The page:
Posts Tagged ‘The Turn of the Screw’

The Turn of the Screw, Glyndebourne, August 2011

12 August, 2011

The clarity of this production, and this performance, was exceptional. From the first words of the Prologue to the last words of the drama when the Governess asks the limp body of Miles, “What have we done between us?”, the whole story was laid bare.

Governess and children, all photos by Alastair Muir

The scene with the governess travelling by train to the big house where she will look after the two children was beautifully done, with projections of moving countryside through train windows. You feel for the governess, for her uncertainty, “If things go wrong, what shall I do? Who can I ask, with none of my own kind to talk to?”

Flora and Miss Jessel, Miles and Quint

The central feature of this Jonathan Kent production is a large frame of windows, including a French window, that can revolve, be lifted, and rotated out of their frame. The windows help separate the world of normality from otherworldly forces, and in the scene at the lake they lie horizontally over the body of Miss Jessel, as if she were under water before rising up to spook the governess. The previous death of Miss Jessel and Peter Quint is represented partly by branches of a dead tree where Quint sits when he urges Miles to steal the letter, and the many scenes in this opera are formed by bringing stage props together by rotating various annular regions of the stage, sometimes in opposite directions. These are clever designs by Paul Brown, helped by Mark Henderson’s lighting, and I particularly liked the final scene of Act I where Miles is in the bath and Flora is washing her hair. She puts her head in the basin and remains utterly still while Quint appears to Miles. It’s as if time stands still. It’s as if these ghostly appearances exist in a wrinkle of time, inaccessible to Mrs. Grose the housekeeper, but they are disturbances that reveal themselves to receptive minds.

Governess and Miles

This is a chamber opera, with thirteen instrumentalists from the London Philharmonic playing beautifully under the direction of young Czech conductor, Jakub Hruša, the music director of Glyndebourne on Tour. The cast worked together as a team, all with excellent diction, and it’s impossible to pick out single brilliant performances. Toby Spence gave great clarity to the prologue and was a charismatic Quint; and Giselle Allen was a creepy looking Miss Jessel, with her long, untidy, black hair, and spine-tingling voice. Miah Persson was a wonderful governess, pretty and sure of voice, albeit plagued by anxiety, and Susan Bickley was strong and equally sure as Mrs. Grose. This wonderful team of adults was complemented by Joanna Songi as Flora and Thomas Parfitt as Miles. As a woman in her very early twenties, Ms Songi came over very well as a ten year old girl, and Thomas Parfitt played a boy of his own age (12) with superb clarity and voice control. This was as close to perfect a performance of Britten’s opera as one is ever likely to get, and is not to be missed.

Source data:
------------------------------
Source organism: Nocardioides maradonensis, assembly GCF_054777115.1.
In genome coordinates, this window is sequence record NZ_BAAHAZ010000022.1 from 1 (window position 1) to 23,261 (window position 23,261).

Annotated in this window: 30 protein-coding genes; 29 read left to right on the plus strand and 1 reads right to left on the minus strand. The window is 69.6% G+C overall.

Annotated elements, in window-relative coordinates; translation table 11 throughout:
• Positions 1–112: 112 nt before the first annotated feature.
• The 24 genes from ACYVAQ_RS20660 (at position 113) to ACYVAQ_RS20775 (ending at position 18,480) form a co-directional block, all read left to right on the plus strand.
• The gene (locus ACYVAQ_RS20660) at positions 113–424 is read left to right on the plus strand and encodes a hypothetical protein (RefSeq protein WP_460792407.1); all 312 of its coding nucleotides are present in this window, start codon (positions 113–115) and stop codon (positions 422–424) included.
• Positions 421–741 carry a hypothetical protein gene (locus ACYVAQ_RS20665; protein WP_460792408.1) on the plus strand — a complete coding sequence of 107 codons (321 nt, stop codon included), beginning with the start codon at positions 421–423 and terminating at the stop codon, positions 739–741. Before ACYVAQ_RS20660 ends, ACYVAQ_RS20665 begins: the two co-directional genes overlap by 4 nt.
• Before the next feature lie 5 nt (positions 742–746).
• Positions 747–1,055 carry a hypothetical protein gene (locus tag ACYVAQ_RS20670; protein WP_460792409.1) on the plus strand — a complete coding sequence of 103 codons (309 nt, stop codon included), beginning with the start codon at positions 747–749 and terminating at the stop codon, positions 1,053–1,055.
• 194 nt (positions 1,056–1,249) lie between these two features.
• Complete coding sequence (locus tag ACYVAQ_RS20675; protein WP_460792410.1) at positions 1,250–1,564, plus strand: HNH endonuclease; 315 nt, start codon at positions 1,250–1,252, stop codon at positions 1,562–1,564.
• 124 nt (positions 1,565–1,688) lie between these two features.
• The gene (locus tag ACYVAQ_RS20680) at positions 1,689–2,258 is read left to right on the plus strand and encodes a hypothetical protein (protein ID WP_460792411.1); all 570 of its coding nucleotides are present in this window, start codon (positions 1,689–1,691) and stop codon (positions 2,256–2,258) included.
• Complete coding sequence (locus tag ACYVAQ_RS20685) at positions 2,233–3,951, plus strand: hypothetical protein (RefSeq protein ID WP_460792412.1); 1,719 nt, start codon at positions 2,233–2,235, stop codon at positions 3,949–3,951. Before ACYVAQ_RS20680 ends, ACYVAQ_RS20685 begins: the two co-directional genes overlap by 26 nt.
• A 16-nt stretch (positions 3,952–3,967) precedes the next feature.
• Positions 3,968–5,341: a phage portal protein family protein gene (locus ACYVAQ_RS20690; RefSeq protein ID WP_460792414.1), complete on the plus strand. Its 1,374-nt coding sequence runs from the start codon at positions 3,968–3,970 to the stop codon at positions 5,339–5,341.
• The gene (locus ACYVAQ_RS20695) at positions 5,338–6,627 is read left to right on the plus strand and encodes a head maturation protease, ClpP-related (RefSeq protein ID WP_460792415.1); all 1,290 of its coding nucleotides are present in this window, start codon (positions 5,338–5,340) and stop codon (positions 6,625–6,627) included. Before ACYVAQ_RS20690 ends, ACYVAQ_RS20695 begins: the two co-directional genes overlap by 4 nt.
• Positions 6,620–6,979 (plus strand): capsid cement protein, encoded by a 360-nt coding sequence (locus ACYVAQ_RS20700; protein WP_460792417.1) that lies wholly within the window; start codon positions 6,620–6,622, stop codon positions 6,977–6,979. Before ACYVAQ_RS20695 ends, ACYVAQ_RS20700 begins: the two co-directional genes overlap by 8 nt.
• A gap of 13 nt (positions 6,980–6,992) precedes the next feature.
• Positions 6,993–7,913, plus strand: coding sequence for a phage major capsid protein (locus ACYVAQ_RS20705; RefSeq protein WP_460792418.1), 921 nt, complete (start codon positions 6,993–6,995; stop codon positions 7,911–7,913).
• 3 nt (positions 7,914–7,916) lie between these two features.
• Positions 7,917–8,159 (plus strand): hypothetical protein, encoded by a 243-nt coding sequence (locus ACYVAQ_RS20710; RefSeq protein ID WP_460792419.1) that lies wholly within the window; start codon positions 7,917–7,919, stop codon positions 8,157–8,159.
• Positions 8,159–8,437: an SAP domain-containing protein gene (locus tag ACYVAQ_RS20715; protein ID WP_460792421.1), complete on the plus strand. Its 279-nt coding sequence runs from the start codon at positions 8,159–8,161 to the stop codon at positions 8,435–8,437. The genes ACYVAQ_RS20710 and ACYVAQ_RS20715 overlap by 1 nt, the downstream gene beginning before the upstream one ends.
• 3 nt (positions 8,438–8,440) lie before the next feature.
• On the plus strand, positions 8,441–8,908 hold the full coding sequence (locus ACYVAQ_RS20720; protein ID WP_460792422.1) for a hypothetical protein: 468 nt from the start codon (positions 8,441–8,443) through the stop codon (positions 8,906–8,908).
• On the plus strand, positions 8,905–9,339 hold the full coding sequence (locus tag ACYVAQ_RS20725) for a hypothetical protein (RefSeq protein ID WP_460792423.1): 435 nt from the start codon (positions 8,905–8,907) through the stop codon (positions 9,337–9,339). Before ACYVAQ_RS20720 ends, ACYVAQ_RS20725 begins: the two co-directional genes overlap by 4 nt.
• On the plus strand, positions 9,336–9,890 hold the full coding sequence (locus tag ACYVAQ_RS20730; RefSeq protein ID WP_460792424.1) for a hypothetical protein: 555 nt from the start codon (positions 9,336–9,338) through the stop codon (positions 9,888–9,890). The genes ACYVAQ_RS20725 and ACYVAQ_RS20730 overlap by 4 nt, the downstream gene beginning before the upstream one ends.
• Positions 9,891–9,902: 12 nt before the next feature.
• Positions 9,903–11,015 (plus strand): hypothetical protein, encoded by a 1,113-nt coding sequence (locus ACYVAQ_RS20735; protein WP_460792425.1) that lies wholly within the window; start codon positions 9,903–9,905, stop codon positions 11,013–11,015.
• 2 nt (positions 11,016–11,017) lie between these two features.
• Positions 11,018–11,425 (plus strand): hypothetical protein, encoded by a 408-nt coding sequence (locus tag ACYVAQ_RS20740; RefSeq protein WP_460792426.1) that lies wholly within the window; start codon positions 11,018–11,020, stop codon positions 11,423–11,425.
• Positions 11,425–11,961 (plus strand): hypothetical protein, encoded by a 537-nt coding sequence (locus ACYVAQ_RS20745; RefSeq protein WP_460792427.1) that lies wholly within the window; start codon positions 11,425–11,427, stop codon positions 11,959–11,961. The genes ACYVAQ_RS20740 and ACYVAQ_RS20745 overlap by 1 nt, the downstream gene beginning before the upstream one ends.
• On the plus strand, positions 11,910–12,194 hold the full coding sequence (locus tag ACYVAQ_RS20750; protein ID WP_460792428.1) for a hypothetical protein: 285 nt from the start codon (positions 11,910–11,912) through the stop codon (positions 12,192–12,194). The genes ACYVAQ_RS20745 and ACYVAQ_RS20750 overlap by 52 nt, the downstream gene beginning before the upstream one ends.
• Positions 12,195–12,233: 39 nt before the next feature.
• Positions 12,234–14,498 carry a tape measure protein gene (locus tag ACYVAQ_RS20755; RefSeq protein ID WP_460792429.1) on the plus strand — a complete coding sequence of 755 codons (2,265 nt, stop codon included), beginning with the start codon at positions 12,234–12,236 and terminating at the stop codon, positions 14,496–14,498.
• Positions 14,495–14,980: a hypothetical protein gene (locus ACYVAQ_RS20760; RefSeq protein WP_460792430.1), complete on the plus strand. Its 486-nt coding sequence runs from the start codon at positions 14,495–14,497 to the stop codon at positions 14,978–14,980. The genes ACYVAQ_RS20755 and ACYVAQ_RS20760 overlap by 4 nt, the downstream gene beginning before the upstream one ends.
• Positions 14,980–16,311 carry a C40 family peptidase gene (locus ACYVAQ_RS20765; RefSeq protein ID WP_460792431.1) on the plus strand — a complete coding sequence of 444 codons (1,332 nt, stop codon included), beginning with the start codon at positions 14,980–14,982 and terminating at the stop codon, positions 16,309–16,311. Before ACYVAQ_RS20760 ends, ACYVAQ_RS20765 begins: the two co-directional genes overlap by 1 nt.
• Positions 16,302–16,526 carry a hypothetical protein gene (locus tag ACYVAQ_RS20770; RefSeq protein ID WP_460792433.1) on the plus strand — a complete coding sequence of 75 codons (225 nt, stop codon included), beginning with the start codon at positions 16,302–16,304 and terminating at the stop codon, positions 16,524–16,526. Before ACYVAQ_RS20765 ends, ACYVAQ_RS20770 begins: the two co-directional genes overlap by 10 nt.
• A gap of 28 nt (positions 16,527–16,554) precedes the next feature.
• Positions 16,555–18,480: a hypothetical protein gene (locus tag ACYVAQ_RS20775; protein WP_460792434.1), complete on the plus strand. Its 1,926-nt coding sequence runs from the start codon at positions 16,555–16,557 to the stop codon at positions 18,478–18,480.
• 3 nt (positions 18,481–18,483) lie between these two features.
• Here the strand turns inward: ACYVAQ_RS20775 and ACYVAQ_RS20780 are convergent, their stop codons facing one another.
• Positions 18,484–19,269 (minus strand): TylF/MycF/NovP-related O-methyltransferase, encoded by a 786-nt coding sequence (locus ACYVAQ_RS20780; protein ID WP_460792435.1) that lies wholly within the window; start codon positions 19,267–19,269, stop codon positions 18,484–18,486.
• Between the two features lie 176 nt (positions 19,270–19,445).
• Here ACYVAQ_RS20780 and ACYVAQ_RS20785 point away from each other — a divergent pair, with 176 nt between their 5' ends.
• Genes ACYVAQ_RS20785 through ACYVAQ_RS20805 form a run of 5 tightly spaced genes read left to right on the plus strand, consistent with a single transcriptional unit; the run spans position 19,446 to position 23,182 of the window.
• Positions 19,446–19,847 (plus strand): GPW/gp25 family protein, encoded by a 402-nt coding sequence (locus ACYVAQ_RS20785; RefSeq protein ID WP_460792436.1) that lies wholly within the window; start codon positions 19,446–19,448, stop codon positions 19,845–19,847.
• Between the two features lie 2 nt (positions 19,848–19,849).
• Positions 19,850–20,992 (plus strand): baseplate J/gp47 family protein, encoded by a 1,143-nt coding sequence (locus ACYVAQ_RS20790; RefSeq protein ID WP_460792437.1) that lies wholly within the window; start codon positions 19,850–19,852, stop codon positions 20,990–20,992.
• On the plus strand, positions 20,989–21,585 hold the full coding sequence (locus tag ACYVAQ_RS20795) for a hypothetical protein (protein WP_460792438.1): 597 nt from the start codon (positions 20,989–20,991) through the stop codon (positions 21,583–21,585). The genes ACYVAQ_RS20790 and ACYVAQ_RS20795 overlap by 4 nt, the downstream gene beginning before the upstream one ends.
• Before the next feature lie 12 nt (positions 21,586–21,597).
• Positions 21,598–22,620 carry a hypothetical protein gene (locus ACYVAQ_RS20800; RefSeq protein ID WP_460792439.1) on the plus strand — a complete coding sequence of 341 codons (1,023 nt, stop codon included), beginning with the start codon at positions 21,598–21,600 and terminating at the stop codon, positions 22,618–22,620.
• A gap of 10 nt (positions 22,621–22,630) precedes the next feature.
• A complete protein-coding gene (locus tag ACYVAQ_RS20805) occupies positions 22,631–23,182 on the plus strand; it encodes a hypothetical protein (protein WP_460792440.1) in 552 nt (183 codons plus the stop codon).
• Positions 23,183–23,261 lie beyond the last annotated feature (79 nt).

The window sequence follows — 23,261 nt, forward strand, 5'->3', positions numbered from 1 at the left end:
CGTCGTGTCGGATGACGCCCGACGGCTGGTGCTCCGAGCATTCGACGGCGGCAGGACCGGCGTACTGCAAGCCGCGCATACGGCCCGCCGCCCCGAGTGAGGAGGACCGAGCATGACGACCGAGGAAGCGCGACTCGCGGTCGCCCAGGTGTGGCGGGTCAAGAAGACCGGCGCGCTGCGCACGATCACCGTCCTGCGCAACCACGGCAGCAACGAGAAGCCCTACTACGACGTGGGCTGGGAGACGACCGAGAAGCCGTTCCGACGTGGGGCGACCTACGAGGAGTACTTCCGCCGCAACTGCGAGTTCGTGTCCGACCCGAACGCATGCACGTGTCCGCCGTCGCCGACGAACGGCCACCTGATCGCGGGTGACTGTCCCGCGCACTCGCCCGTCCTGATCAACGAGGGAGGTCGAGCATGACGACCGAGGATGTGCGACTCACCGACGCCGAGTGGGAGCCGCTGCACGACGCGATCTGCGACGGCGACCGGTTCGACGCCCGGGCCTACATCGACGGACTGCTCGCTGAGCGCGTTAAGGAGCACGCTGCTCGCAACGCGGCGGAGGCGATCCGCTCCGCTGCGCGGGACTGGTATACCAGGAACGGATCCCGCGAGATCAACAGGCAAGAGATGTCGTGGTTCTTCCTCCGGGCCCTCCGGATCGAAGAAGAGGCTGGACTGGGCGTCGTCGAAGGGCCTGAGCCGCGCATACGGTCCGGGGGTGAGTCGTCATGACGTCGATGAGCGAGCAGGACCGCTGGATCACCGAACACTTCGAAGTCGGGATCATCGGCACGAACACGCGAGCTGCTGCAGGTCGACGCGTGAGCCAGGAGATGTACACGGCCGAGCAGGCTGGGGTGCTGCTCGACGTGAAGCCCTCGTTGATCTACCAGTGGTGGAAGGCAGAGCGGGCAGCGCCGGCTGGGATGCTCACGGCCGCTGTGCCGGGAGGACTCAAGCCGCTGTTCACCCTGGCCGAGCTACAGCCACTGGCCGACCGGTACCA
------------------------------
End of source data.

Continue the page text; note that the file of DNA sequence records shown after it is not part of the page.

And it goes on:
Performances continue until August 28 — for details click here.

Ghosts in the Mind

20 January, 2010

This is written in connection with two ghost stories I have seen on stage recently: The Turn of the Screw and The Woman in Black.

In his book The Origin of Consciousness in the Breakdown of the Bicameral Mind, Julian Jaynes argues that three thousand years ago human beings had bicameral minds, meaning that one half of the brain communicated to the other half, which transmuted what it received into visual and auditory images. He used this to explain auditory and visual hallucinations, and to argue that consciousness, in its introspective sense, only emerged from the breakdown of bicameralism in the modern brain. He argues that in ancient times the voices heard by the participants in Homer’s Iliad, or indeed by Biblical heroes such as Abraham and Moses, were a consequence of bicameralism. Vestiges of this in our modern brains may give a partial explanation for seeing ghosts and hearing strange noises. What sets this off is mysterious, but I know from my own experience as a mathematician that my best ideas have always arisen intuitively rather than rationally. This is how creativity works, and a trained mind is able to put a sudden insight into a rational framework, using for instance mathematical symbols, musical notation or simply words.

In the context of our modern minds, creating a rational output from an intuitive feeling uses a combination of the left and right hemispheres of the brain, which is vital for mathematical and musical creativity. But when our brains function in a bicameral way, an intuitive idea may give rise to something that appears to come from outside us. A suitable environment, such as a mysterious house with a history of being haunted, or feelings of which we might not be conscious, could combine with small perceptions that do not fit an expected pattern to produce a sudden insight that is transmitted from one half of the brain to the other. This may then be interpreted as a visual or auditory image — a ghost, a disembodied voice, or simply an unexpected sound. If the ghost seems to cause a disaster to happen, as in the story of The Woman in Black, it might well be that a presentiment of the disaster causes the hallucination.